Elizabeth: I can't believe you did that. They're all dead. You killed those people.
Booker: Elizabeth, I...
Elizabeth: You're a monster!
Booker: What did you think was going to happen?
Bioshock Infinite is a shooter with a problem, but the problem isn't the shooting. The problem is that Bioshock Infinite has nothing to say about the shooting. A game that earnestly tries to explore morality and personal responsibility ducks those questions by placing the player on a conveyor belt of hyper-violent sequences, shuttling the player from one narrative set-piece to the next. The shooting is what you do. The story is what you (mostly) hear. The two have little to do with each other.
The violence does have a function. Elizabeth realizes one demagogue is no less monstrous than another because she (and the player) witnesses the human toll of violence first-hand. Like both previous Bioshocks, Infinite guts empty ideologies that rationalize violence and unbridled power. No games portray "world gone wrong" better than the Bioshock series, plunging us into environments littered with loaded imagery: a defaced statue; a toppled champagne glass, a bloody surgical tool; a child's apparently innocent drawing. We taste brutality born from polluted ideas because these games make us navigate their debris. Whatever their limits, shooters like Bioshock, Fallout 3, and Metro 2033 can fly us directly into the eye of dystopia.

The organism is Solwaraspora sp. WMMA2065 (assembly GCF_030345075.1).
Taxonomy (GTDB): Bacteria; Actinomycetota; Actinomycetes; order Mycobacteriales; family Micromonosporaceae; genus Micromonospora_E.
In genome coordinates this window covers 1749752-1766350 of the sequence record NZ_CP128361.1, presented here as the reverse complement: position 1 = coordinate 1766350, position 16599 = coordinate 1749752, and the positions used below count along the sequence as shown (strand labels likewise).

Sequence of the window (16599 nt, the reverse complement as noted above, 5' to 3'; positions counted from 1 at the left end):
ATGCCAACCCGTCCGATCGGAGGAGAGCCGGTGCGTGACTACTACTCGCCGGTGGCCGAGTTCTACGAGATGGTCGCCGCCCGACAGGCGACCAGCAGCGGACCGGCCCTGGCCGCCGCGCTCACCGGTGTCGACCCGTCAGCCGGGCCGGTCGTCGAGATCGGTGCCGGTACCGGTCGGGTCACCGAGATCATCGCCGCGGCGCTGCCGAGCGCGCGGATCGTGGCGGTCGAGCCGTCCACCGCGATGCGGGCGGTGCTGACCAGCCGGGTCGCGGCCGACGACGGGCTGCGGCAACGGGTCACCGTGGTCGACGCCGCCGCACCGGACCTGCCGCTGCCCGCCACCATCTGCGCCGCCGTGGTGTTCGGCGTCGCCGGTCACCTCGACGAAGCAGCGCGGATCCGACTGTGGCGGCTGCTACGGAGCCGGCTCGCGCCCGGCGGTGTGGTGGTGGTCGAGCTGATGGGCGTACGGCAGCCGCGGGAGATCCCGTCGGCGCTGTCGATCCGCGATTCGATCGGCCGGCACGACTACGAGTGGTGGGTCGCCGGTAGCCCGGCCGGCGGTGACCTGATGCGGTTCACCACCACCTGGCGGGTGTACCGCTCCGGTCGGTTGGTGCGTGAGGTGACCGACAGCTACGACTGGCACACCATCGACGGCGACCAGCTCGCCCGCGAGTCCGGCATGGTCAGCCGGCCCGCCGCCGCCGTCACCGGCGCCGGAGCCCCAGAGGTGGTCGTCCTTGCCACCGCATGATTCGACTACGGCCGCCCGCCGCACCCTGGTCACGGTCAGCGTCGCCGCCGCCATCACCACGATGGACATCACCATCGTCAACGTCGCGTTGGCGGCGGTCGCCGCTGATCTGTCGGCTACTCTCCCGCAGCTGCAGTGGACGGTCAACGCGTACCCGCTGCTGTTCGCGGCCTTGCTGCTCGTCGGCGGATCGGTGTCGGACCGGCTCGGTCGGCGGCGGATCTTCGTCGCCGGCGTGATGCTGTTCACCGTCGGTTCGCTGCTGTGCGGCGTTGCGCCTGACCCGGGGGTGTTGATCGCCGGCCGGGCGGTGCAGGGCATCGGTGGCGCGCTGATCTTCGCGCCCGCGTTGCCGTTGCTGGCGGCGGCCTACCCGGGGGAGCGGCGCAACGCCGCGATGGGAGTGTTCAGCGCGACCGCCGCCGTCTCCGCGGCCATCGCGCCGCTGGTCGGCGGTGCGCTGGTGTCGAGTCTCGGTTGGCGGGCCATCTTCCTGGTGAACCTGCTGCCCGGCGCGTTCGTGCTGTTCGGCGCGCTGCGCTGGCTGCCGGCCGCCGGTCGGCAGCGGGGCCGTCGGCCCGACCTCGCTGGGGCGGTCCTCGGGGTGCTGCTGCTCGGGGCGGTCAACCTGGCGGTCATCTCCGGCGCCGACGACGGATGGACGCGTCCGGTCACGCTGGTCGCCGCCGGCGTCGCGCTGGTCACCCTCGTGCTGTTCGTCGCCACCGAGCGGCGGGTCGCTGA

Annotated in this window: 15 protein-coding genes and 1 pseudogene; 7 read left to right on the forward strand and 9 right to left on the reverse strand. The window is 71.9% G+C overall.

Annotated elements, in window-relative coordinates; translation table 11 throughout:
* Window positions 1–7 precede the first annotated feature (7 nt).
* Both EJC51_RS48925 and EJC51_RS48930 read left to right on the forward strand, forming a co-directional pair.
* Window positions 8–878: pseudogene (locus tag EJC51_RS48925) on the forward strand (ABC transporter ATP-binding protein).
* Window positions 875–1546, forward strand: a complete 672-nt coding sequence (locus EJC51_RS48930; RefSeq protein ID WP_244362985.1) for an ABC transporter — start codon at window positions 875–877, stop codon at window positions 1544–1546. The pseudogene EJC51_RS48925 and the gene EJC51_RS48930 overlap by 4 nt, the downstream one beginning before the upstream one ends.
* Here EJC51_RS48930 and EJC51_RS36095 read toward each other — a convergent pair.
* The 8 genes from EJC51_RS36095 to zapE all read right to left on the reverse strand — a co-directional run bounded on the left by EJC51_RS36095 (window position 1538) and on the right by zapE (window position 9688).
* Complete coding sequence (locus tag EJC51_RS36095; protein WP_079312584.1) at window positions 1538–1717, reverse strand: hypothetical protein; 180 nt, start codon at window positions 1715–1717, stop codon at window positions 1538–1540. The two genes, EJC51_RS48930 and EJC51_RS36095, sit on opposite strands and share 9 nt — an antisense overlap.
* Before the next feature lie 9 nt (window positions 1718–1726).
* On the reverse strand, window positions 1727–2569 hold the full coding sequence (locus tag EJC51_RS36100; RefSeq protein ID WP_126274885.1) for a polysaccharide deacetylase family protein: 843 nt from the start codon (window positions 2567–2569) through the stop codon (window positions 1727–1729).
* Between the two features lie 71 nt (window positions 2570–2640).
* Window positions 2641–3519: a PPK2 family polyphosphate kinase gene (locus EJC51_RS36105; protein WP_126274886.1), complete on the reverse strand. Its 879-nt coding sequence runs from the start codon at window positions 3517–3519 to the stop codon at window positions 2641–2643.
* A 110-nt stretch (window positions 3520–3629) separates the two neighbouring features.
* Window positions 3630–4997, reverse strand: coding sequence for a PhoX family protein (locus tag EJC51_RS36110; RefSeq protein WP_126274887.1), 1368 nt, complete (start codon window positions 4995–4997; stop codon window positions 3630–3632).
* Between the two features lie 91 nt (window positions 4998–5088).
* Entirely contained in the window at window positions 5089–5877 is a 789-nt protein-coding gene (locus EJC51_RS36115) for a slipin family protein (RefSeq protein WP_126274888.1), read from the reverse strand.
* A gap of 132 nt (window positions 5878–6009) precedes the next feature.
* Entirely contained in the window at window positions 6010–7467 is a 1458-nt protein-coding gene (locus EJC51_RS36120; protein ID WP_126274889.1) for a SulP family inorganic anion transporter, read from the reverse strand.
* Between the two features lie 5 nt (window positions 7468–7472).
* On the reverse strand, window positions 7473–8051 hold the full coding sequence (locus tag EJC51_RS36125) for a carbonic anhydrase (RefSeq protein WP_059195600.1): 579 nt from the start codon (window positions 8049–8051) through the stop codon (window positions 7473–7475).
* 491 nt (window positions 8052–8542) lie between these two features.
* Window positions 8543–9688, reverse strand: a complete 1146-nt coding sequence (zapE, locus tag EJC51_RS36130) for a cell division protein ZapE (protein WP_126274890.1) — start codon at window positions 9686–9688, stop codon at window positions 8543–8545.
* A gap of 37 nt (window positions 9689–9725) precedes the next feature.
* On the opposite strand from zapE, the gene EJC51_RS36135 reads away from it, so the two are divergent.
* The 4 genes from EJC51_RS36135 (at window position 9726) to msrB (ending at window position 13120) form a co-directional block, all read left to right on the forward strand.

But as valiantly as it tries to explore social-political issues, Infinite is tethered to its mechanical nature as a shooter in ways that undermine its aspirations. It's possible to love the game for all it tries to do, but still feel smothered by its insistence that so much of our experience is delivered staring down the barrel of a gun or other deadly weapons. The issue isn't about being pro- or anti- shooter games; it's about how standard FPS design limits the narrative possibilities of a game that clearly aspires to dig deep. How might I have behaved, and how might I have reflected on Infinite's provocative world, had I not spent so much time shooting or avoiding being shot? The game's story isn't really about shooting at all, but the player's lived story is, and that collision is impossible to overcome.
I'll do my best to keep you supplied with remedies. --Elizabeth
Much has been made of Elizabeth's role as a companion character. It's true that her story frames the narrative and delivers some punchy reveals along the way. But Elizabeth's primary function - her most direct impact on the player's lived experience in the game - is to keep him fed with ammo, scrounge for supplies, and open locked doors/portals.
Elizabeth's own needs (e.g. her desire to reconcile with her mother) are highlighted in Infinite as major dramatic events, but they rarely connect on an emotional level because the player's relationship with Elizabeth is constrained to physically protecting her through dozens of shootouts, ambushes and vessel upheavals. In between the gunplay sections, Elizabeth may share a fear or question Booker's motivations, but these moments feel no less mechanically triggered than the gunplay, and no less insulated from meaningful player response.